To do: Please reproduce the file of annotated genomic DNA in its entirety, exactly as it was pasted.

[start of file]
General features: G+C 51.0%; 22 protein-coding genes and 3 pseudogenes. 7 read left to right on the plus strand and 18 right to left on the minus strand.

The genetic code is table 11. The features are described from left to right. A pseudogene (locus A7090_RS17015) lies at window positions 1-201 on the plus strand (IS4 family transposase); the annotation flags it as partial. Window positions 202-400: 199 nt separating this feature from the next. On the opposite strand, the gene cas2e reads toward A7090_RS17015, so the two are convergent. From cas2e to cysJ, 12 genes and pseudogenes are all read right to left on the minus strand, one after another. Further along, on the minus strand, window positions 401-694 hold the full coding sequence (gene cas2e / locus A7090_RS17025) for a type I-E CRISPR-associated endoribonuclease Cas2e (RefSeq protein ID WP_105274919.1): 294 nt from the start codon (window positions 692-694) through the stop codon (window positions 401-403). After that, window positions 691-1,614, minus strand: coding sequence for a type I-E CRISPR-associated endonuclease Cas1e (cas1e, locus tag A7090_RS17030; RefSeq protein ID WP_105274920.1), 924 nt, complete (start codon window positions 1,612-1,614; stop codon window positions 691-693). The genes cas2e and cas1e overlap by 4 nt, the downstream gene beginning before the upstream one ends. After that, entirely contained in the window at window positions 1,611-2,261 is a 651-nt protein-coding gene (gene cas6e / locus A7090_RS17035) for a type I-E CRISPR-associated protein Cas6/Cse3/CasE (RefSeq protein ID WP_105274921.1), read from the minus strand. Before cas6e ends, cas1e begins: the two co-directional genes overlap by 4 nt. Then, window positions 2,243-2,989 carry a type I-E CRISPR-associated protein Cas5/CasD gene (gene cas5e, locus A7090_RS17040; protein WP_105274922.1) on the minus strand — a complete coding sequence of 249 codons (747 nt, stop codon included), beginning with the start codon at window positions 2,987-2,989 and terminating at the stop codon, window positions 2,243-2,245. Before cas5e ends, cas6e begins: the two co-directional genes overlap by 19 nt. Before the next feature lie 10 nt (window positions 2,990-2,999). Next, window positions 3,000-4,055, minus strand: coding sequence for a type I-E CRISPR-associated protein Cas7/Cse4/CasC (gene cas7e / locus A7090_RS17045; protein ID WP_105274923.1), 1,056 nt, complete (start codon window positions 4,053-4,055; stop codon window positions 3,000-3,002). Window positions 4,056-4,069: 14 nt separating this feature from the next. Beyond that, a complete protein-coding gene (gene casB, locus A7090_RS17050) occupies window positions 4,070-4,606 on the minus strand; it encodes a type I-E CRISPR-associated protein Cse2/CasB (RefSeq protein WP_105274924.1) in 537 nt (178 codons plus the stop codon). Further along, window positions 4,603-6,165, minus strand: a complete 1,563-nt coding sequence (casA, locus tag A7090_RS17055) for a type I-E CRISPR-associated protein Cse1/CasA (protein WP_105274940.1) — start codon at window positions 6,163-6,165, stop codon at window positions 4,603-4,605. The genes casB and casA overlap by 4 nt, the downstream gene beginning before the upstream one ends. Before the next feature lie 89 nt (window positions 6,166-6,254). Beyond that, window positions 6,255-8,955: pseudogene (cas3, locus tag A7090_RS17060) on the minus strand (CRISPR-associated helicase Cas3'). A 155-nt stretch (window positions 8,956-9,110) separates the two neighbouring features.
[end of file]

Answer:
General features: G+C 51.0%; 22 protein-coding genes and 3 pseudogenes. 7 read left to right on the plus strand and 18 right to left on the minus strand.

The genetic code is table 11. The features are described from left to right. A pseudogene (locus A7090_RS17015) lies at window positions 1-201 on the plus strand (IS4 family transposase); the annotation flags it as partial. Window positions 202-400: 199 nt separating this feature from the next. On the opposite strand, the gene cas2e reads toward A7090_RS17015, so the two are convergent. From cas2e to cysJ, 12 genes and pseudogenes are all read right to left on the minus strand, one after another. Further along, on the minus strand, window positions 401-694 hold the full coding sequence (gene cas2e / locus A7090_RS17025) for a type I-E CRISPR-associated endoribonuclease Cas2e (RefSeq protein ID WP_105274919.1): 294 nt from the start codon (window positions 692-694) through the stop codon (window positions 401-403). After that, window positions 691-1,614, minus strand: coding sequence for a type I-E CRISPR-associated endonuclease Cas1e (cas1e, locus tag A7090_RS17030; RefSeq protein ID WP_105274920.1), 924 nt, complete (start codon window positions 1,612-1,614; stop codon window positions 691-693). The genes cas2e and cas1e overlap by 4 nt, the downstream gene beginning before the upstream one ends. After that, entirely contained in the window at window positions 1,611-2,261 is a 651-nt protein-coding gene (gene cas6e / locus A7090_RS17035) for a type I-E CRISPR-associated protein Cas6/Cse3/CasE (RefSeq protein ID WP_105274921.1), read from the minus strand. Before cas6e ends, cas1e begins: the two co-directional genes overlap by 4 nt. Then, window positions 2,243-2,989 carry a type I-E CRISPR-associated protein Cas5/CasD gene (gene cas5e, locus A7090_RS17040; protein WP_105274922.1) on the minus strand — a complete coding sequence of 249 codons (747 nt, stop codon included), beginning with the start codon at window positions 2,987-2,989 and terminating at the stop codon, window positions 2,243-2,245. Before cas5e ends, cas6e begins: the two co-directional genes overlap by 19 nt. Before the next feature lie 10 nt (window positions 2,990-2,999). Next, window positions 3,000-4,055, minus strand: coding sequence for a type I-E CRISPR-associated protein Cas7/Cse4/CasC (gene cas7e / locus A7090_RS17045; protein ID WP_105274923.1), 1,056 nt, complete (start codon window positions 4,053-4,055; stop codon window positions 3,000-3,002). Window positions 4,056-4,069: 14 nt separating this feature from the next. Beyond that, a complete protein-coding gene (gene casB, locus A7090_RS17050) occupies window positions 4,070-4,606 on the minus strand; it encodes a type I-E CRISPR-associated protein Cse2/CasB (RefSeq protein WP_105274924.1) in 537 nt (178 codons plus the stop codon). Further along, window positions 4,603-6,165, minus strand: a complete 1,563-nt coding sequence (casA, locus tag A7090_RS17055) for a type I-E CRISPR-associated protein Cse1/CasA (protein WP_105274940.1) — start codon at window positions 6,163-6,165, stop codon at window positions 4,603-4,605. The genes casB and casA overlap by 4 nt, the downstream gene beginning before the upstream one ends. Before the next feature lie 89 nt (window positions 6,166-6,254). Beyond that, window positions 6,255-8,955: pseudogene (cas3, locus tag A7090_RS17060) on the minus strand (CRISPR-associated helicase Cas3'). A 155-nt stretch (window positions 8,956-9,110) separates the two neighbouring features.